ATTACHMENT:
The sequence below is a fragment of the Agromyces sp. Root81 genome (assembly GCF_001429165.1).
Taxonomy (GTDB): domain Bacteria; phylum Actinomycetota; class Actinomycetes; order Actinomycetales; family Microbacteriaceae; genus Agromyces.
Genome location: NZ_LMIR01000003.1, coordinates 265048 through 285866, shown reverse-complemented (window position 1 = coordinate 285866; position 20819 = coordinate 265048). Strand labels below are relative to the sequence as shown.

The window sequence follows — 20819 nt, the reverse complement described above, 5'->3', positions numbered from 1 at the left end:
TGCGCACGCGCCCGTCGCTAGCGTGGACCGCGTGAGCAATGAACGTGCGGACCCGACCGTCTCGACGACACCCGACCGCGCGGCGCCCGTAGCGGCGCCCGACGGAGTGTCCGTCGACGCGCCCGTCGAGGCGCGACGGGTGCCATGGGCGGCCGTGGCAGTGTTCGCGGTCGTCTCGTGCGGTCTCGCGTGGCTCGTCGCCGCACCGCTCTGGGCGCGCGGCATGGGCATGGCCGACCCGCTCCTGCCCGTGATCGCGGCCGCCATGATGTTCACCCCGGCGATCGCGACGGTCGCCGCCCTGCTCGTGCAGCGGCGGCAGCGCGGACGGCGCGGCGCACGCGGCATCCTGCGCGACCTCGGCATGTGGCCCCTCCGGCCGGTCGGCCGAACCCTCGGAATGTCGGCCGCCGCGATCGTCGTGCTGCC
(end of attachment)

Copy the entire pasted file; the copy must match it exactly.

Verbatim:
The sequence below is a fragment of the Agromyces sp. Root81 genome (assembly GCF_001429165.1).
Taxonomy (GTDB): domain Bacteria; phylum Actinomycetota; class Actinomycetes; order Actinomycetales; family Microbacteriaceae; genus Agromyces.
Genome location: NZ_LMIR01000003.1, coordinates 265048 through 285866, shown reverse-complemented (window position 1 = coordinate 285866; position 20819 = coordinate 265048). Strand labels below are relative to the sequence as shown.

The window sequence follows — 20819 nt, the reverse complement described above, 5'->3', positions numbered from 1 at the left end:
TGCGCACGCGCCCGTCGCTAGCGTGGACCGCGTGAGCAATGAACGTGCGGACCCGACCGTCTCGACGACACCCGACCGCGCGGCGCCCGTAGCGGCGCCCGACGGAGTGTCCGTCGACGCGCCCGTCGAGGCGCGACGGGTGCCATGGGCGGCCGTGGCAGTGTTCGCGGTCGTCTCGTGCGGTCTCGCGTGGCTCGTCGCCGCACCGCTCTGGGCGCGCGGCATGGGCATGGCCGACCCGCTCCTGCCCGTGATCGCGGCCGCCATGATGTTCACCCCGGCGATCGCGACGGTCGCCGCCCTGCTCGTGCAGCGGCGGCAGCGCGGACGGCGCGGCGCACGCGGCATCCTGCGCGACCTCGGCATGTGGCCCCTCCGGCCGGTCGGCCGAACCCTCGGAATGTCGGCCGCCGCGATCGTCGTGCTGCC